7. Get up to speed with Business Tax Credits
If you're starting a new business, you should always look out for opportunities to relieve your tax burden and lower operational costs. The state of Oregon provides several incentive programs catered to emerging businesses that do just that. Examples include:
- Enterprise Zones: An incentive program that eliminates local tax requirements for property and equipment for three to five years to spur development throughout the state. Oregon has 74 of these "enterprise zones" (56 rural and 18 urban).
- Strategic Investment Program: Provides property tax exemptions for 15 years for "traded sector" businesses, which are companies that operate in competitive markets.
- Oregon Investment Advantage: Gives 10-year exemptions (renewable after the end of the term) on taxable income for certified businesses in underserved counties.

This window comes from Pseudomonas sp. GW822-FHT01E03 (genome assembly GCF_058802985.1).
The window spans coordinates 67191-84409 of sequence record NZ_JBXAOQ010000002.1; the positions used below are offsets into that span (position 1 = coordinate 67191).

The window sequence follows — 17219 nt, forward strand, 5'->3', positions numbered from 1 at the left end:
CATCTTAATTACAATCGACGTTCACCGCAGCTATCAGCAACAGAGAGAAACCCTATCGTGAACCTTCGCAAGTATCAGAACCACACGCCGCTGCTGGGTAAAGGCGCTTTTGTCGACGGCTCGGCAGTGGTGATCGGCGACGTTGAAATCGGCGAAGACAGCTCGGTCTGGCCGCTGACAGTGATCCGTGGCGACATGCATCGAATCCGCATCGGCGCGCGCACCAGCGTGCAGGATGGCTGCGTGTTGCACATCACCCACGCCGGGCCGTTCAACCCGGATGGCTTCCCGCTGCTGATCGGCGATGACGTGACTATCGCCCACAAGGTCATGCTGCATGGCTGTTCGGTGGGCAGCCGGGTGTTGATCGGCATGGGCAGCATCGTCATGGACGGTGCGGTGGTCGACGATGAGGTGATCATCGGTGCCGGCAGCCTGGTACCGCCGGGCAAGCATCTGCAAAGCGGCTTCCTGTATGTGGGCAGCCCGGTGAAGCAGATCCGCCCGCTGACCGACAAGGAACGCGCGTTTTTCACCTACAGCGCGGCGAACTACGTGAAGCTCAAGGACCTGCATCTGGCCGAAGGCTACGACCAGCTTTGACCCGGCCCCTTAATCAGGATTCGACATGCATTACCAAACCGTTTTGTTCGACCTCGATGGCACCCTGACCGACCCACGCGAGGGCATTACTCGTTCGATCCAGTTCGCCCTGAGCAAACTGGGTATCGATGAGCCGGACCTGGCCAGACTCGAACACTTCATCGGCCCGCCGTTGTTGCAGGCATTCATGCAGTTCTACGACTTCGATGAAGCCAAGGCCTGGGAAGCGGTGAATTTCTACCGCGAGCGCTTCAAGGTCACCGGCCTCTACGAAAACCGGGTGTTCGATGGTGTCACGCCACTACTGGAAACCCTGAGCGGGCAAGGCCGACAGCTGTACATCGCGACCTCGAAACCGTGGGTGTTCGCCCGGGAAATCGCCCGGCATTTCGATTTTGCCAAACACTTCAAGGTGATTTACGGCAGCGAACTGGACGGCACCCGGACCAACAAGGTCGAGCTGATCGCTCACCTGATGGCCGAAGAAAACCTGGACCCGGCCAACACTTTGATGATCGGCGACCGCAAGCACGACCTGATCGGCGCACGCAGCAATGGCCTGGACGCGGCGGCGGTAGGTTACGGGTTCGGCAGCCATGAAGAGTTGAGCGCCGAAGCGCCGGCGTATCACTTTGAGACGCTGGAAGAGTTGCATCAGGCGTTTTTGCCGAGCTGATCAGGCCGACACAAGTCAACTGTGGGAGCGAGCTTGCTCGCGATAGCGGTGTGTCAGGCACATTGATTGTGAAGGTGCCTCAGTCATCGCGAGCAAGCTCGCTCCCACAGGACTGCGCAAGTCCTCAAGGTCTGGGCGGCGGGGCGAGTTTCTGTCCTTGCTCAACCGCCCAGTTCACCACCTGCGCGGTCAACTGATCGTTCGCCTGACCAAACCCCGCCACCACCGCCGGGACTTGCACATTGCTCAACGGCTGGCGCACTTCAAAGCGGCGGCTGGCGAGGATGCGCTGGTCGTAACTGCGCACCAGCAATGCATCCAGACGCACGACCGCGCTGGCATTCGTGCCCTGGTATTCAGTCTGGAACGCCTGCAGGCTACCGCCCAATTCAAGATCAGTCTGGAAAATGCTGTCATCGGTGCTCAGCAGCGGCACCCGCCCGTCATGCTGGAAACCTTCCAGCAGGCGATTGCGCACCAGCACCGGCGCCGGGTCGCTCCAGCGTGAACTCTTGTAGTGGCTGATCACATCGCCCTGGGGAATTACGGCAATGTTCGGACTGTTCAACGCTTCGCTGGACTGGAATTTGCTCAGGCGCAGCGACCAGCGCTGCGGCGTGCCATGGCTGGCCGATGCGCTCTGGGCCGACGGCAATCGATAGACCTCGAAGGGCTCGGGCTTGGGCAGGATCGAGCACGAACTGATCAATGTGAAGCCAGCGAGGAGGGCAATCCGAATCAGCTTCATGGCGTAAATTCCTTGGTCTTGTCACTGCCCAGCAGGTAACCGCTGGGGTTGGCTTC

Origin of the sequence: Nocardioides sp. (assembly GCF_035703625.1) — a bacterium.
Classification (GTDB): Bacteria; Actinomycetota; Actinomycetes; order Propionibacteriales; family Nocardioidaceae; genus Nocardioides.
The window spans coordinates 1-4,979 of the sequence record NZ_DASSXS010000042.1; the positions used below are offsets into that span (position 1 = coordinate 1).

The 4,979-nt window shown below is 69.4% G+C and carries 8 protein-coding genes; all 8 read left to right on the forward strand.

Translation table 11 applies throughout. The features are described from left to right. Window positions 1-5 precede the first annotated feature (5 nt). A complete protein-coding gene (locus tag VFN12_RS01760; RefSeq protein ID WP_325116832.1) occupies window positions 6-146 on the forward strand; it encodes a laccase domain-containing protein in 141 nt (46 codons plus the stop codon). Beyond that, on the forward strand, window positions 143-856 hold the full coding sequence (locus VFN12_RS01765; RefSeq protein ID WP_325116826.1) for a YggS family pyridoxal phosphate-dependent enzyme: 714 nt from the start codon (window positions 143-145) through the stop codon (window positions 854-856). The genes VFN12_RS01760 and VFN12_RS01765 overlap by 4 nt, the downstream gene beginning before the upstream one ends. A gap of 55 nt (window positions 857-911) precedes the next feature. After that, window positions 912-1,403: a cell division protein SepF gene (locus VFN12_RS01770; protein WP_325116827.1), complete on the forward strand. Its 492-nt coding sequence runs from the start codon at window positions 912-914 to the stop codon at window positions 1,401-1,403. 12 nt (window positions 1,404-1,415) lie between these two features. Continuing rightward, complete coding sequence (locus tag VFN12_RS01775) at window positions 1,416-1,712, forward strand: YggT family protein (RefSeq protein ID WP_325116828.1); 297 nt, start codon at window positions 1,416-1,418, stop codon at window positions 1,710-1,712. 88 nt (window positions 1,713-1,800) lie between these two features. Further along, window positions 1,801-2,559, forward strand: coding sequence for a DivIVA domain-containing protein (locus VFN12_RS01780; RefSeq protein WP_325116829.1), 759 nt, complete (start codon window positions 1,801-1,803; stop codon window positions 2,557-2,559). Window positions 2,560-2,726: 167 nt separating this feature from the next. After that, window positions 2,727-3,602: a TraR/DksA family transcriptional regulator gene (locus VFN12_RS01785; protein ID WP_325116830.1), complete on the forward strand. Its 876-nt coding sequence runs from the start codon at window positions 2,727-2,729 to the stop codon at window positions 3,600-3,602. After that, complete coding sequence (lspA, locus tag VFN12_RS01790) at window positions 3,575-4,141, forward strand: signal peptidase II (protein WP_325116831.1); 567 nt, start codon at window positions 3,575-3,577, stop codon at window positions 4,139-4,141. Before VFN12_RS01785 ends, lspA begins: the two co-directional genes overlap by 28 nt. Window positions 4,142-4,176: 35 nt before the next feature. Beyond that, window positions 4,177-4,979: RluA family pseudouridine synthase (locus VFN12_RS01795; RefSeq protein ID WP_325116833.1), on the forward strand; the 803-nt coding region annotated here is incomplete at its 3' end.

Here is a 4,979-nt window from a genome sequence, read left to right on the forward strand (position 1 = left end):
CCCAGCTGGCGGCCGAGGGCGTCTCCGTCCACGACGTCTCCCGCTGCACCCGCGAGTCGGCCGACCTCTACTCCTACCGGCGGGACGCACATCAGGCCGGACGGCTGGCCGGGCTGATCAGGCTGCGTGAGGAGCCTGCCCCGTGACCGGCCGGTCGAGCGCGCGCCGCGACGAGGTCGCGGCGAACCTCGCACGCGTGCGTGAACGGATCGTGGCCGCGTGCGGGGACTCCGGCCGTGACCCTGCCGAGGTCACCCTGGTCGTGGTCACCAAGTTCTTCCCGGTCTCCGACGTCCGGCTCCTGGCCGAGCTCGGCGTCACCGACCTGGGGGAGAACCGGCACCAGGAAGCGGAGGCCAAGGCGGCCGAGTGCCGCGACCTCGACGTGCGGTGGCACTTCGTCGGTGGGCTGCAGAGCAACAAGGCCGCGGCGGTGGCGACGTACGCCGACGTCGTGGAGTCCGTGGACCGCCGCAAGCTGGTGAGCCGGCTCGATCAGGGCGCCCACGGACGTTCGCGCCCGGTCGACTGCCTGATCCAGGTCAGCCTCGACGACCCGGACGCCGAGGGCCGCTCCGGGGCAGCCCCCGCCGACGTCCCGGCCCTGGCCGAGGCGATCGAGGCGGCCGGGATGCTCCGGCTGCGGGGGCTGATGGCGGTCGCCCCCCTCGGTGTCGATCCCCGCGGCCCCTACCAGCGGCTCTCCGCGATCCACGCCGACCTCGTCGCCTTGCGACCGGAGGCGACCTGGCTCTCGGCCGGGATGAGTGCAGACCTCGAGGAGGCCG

Oregon-based businesses are also eligible for federal programs like the Work Opportunity Tax Credit, which offers up to $9,600 per hire for employers hiring workers who face barriers to employment—like Oregon residents who receive food stamp benefits or have been previously incarcerated.
Consult the Business Oregon state website for more information on tax incentives, including eligible businesses and application processes.
8. Stay on top of filing requirements and taxes
The Oregon Department of Revenue requires entities to regularly file tax and other business documents with the state government. Exact requirements vary depending on business structure, but you’ll typically have to file:
- Sales taxes
- Corporate Activity Taxes (CATs)
- State income taxes
- Federal taxes
- A personal property tax report
- Employer withholding taxes (if you employ workers)
When applicable, you’ll also need to pay taxes for specific industries like marijuana, alcohol, and petroleum. Consult the Oregon Department of Revenue website for a list of all tax forms.